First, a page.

Asiong Aksaya, Mang Kepweng, Kenkoy, Barok — all these comic characters have a common denominator. They are all portrayed on cinema by the king of slapstick humor, Chiquito.
He was the archrival of Dolphy as the top comedian during his prime. However, he distinguished himself as the only actor who championed the Chinese people in his films by celebrating their industry and practical sense through his Mr.Wong character.
Apart from his luminous showbiz career, Chiquito was also an accomplished politician. He was an undefeated councilor of Makati City until the time of his death in July 2, 1997. He even served as the city’s Vice Mayor for sometime.
A man of various interests,Chiquito also excelled in sports. The only game that he did not try was bull fighting. He was a good boxer, a motor racer, a professional jai-alai player, a champion bowler and an excellent jockey. In fact, he was also one of Bata Reyes’ mentors, having notched a world championship title in billard.
On the artistic side, Chiquito did extremely well as a comedian but he also proved his mettle in the fine art of drama, when he won the Famas Best Actor award for “Lovingly Yours, Helen”.
He was a director, writer, and producer for Sotang Bastos Productions. He even wrote poems and composed songs for many of his films. Proof of these, was the rap music that he did for the movie, “Pinagbiyak na Bunga” with Andrew E.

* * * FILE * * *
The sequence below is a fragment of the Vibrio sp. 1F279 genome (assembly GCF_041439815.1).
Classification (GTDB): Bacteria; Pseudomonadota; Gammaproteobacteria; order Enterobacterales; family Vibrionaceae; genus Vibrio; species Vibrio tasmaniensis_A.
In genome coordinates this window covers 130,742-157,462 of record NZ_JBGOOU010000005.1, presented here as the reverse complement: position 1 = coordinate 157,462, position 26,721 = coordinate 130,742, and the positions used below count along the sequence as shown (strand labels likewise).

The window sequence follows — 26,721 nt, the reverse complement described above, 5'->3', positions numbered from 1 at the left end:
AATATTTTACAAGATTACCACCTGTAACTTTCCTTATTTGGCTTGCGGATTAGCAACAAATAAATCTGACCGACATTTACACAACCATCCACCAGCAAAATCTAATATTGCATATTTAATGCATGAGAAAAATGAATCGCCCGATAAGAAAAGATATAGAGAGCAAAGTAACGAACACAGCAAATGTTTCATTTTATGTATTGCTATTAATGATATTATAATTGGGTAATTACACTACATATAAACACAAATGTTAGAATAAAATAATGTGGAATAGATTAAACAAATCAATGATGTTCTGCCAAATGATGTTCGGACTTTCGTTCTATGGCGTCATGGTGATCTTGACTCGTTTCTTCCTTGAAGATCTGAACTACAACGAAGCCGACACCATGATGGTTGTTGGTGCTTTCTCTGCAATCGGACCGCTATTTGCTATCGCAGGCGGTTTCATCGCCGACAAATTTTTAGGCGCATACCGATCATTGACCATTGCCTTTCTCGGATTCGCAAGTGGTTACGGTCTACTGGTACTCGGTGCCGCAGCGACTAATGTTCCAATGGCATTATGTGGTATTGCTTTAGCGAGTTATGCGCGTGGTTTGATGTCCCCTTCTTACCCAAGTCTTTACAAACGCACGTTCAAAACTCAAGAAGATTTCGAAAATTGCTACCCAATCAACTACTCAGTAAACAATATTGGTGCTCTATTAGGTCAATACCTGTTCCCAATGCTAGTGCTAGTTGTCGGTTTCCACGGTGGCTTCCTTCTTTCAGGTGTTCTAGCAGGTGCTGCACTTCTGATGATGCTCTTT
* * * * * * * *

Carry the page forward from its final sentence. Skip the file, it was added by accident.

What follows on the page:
Chiquito is also credited to have portrayed the very first male version of Darna in the film “Teribol Dobol.” He was also the discoverer of Alma Moreno, who also became her leading lady in the movie “Kambal-Tuko”.
Nothing fazed Chiquito. Even the snooty Hollywood found its match in his Gorio character in “Arizona Kid” (Fratelli Di Arizona), an Italian, Filipino co-production in 1968. The now campy classic is being marketed world-wide in an Italian website. It was directed by Luciano B. Carlos and penned by Lino Brocka. In this film, the dimunitve comic wonder starred with then Hollywood’s hottest sexpot, Mamie Van Doreen.
It also featured Bernard Bonnin, who cheerfully recalled that in one crucial scene, Chiquito had to ride a galloping horse despite a painful boil in his a@#. Not the type who would halt a shoot for his convenience, Chiquito did the scene with gusto, resulting to the boil’s eruption while he mightily rode his horse. The shoot did go even if he was in terrible pain.